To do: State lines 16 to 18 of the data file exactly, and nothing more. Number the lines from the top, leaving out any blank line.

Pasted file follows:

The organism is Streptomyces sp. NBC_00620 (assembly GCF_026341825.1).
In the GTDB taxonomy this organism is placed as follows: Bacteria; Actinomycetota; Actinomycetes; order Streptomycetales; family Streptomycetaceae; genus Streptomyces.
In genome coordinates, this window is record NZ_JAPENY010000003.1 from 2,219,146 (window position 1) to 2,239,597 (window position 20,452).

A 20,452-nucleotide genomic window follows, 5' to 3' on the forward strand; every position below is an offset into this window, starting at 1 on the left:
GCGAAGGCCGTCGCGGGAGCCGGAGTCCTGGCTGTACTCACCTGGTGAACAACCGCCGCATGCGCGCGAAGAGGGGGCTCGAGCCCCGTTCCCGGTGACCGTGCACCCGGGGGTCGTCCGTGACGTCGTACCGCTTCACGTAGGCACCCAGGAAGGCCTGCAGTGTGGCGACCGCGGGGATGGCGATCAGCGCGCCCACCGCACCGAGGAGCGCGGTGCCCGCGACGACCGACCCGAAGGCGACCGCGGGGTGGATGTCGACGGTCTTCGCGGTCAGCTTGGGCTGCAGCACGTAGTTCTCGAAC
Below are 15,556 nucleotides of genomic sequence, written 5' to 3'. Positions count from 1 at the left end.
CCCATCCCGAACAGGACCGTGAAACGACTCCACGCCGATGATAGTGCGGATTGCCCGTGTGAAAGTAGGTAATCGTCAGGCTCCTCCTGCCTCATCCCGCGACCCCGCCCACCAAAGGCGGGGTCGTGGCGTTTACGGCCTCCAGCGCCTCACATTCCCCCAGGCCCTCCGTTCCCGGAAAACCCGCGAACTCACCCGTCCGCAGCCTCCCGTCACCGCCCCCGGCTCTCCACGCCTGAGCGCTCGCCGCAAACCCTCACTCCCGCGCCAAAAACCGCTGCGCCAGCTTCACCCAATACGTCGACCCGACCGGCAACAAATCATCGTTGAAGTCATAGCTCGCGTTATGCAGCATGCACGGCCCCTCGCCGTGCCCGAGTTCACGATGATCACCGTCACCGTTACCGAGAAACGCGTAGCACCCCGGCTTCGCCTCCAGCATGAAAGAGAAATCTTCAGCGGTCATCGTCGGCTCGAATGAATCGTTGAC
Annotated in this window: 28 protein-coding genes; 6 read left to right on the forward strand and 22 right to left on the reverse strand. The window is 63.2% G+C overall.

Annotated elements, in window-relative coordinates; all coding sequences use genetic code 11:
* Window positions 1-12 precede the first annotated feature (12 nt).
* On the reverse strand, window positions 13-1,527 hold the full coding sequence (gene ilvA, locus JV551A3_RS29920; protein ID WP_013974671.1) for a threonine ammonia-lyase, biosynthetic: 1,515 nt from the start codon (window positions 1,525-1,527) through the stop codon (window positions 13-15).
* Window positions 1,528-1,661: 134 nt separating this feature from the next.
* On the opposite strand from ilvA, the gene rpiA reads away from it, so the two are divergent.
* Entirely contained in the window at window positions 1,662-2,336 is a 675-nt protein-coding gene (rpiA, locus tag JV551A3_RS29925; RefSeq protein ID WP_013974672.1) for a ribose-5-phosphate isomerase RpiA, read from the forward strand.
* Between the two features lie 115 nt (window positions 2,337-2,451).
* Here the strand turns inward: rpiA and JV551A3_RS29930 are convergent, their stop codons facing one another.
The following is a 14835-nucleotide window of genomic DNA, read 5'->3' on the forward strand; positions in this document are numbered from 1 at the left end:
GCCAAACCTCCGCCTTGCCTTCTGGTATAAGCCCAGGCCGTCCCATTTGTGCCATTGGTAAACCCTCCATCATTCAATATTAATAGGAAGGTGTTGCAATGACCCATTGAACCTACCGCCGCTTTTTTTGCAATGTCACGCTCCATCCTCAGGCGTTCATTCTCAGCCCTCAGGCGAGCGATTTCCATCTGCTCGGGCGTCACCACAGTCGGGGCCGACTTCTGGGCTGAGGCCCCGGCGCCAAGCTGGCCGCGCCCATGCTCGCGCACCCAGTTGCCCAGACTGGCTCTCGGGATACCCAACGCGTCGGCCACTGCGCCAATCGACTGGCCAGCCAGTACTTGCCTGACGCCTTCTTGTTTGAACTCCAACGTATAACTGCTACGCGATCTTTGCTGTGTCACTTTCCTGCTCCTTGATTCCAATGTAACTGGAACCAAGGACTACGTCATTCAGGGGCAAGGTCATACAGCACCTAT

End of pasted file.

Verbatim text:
* Here the strand turns inward: rpiA and JV551A3_RS29930 are convergent, their stop codons facing one another.
The following is a 14835-nucleotide window of genomic DNA, read 5'->3' on the forward strand; positions in this document are numbered from 1 at the left end:
GCCAAACCTCCGCCTTGCCTTCTGGTATAAGCCCAGGCCGTCCCATTTGTGCCATTGGTAAACCCTCCATCATTCAATATTAATAGGAAGGTGTTGCAATGACCCATTGAACCTACCGCCGCTTTTTTTGCAATGTCACGCTCCATCCTCAGGCGTTCATTCTCAGCCCTCAGGCGAGCGATTTCCATCTGCTCGGGCGTCACCACAGTCGGGGCCGACTTCTGGGCTGAGGCCCCGGCGCCAAGCTGGCCGCGCCCATGCTCGCGCACCCAGTTGCCCAGACTGGCTCTCGGGATACCCAACGCGTCGGCCACTGCGCCAATCGACTGGCCAGCCAGTACTTGCCTGACGCCTTCTTGTTTGAACTCCAACGTATAACTGCTACGCGATCTTTGCTGTGTCACTTTCCTGCTCCTTGATTCCAATGTAACTGGAACCAAGGACTACGTCATTCAGGGGCAAGGTCATACAGCACCTAT